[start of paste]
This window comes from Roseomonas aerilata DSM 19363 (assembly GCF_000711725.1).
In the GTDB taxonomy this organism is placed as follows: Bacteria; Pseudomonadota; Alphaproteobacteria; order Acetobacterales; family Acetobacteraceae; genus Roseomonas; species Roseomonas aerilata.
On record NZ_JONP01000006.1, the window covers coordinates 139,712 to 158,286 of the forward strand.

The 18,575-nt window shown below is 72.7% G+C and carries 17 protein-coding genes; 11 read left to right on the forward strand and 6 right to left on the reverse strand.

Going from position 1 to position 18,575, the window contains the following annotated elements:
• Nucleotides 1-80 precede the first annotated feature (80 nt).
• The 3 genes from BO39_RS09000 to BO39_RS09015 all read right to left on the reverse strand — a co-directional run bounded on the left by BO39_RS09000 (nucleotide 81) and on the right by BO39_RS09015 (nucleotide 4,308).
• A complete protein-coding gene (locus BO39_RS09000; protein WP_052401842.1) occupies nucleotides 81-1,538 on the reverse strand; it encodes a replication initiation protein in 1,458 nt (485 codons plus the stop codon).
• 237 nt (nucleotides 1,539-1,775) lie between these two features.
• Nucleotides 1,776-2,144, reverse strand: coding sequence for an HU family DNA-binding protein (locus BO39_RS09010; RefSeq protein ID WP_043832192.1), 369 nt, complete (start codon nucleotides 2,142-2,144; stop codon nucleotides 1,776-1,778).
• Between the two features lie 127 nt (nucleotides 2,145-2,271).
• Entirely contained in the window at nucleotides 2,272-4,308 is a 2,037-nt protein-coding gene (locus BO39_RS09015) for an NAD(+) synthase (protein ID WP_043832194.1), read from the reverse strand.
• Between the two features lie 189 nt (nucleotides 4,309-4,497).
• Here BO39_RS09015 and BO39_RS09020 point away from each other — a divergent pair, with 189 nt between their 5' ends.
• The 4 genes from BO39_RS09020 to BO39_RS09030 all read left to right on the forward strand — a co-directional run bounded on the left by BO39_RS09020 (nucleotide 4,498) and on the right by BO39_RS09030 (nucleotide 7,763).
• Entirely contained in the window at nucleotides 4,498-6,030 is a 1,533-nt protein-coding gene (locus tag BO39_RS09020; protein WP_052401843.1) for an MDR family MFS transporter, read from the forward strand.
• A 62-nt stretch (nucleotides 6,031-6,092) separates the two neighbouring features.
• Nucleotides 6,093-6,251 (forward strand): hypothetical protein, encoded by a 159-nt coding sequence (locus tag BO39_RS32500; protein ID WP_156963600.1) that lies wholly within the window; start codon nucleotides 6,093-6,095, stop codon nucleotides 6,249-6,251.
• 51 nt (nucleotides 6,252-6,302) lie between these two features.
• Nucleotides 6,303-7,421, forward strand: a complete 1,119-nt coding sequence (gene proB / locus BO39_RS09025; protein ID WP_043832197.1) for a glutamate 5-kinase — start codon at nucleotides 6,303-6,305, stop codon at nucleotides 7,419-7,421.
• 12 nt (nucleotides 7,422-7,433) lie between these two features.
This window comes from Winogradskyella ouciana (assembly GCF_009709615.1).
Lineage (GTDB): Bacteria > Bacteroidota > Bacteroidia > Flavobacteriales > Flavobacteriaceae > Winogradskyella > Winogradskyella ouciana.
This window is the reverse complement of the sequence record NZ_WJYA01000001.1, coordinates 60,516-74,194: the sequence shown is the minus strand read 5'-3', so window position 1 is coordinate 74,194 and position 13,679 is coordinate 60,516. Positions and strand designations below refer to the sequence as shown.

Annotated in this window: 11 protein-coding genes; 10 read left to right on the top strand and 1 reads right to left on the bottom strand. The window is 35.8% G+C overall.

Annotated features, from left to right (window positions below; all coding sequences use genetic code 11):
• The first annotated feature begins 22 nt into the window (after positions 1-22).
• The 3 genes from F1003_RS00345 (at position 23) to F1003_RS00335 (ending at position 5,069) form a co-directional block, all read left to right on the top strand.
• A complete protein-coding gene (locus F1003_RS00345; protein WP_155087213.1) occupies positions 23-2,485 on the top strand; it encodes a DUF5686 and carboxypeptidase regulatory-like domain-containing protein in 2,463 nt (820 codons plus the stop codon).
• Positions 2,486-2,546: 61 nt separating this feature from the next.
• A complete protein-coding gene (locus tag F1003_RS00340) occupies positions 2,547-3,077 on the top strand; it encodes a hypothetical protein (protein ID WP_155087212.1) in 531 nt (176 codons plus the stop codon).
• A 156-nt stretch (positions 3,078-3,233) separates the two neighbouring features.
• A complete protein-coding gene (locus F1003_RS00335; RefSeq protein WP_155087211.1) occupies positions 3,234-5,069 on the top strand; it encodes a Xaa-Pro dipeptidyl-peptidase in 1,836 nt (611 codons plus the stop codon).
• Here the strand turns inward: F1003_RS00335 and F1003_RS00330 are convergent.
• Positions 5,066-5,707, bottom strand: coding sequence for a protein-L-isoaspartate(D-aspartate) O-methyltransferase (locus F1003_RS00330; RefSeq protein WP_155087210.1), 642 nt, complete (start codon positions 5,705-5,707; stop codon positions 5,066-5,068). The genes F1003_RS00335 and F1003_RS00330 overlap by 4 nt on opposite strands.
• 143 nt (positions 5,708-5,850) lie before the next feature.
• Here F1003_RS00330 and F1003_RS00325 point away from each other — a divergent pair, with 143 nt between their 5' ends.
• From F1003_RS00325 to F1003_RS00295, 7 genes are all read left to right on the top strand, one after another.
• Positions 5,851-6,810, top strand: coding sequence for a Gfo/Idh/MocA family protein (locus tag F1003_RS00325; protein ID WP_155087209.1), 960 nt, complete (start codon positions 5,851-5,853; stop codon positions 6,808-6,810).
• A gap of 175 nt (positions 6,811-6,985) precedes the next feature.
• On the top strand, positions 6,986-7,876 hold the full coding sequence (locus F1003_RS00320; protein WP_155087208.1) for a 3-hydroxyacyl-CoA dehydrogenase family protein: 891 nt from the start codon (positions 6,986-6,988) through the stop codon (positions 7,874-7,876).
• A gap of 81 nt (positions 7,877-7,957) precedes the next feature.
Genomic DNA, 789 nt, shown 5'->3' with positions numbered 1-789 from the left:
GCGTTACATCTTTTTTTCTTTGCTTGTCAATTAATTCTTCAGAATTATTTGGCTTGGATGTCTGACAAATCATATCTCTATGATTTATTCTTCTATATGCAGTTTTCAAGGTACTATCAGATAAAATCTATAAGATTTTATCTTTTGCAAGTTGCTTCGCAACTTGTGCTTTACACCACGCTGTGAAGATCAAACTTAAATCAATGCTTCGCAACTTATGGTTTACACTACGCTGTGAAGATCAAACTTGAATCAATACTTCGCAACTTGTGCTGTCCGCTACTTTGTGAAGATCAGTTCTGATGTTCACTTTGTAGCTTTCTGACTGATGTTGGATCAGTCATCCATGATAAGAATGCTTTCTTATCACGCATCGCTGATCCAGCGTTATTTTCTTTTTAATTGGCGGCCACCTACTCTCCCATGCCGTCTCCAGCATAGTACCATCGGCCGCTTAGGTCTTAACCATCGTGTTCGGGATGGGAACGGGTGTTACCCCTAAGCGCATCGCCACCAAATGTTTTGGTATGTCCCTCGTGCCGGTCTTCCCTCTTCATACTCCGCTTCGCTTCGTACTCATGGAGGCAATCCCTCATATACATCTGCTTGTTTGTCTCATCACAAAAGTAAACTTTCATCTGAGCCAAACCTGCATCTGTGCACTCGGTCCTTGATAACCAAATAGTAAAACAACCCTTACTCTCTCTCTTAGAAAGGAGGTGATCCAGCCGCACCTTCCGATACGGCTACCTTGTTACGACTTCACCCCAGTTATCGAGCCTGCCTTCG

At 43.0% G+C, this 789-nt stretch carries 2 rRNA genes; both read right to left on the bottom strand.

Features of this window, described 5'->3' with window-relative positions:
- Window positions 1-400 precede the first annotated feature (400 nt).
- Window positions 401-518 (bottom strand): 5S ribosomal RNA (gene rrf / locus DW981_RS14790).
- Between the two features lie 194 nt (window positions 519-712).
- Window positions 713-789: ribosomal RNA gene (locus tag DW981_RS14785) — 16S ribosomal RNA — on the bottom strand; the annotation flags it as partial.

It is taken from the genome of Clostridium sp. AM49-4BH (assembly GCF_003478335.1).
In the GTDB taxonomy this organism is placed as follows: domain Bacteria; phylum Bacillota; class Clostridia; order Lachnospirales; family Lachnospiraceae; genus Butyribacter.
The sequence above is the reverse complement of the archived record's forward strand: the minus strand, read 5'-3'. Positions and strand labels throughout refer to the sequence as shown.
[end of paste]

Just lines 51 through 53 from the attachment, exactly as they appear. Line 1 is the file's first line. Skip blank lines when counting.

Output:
It is taken from the genome of Clostridium sp. AM49-4BH (assembly GCF_003478335.1).
In the GTDB taxonomy this organism is placed as follows: domain Bacteria; phylum Bacillota; class Clostridia; order Lachnospirales; family Lachnospiraceae; genus Butyribacter.
The sequence above is the reverse complement of the archived record's forward strand: the minus strand, read 5'-3'. Positions and strand labels throughout refer to the sequence as shown.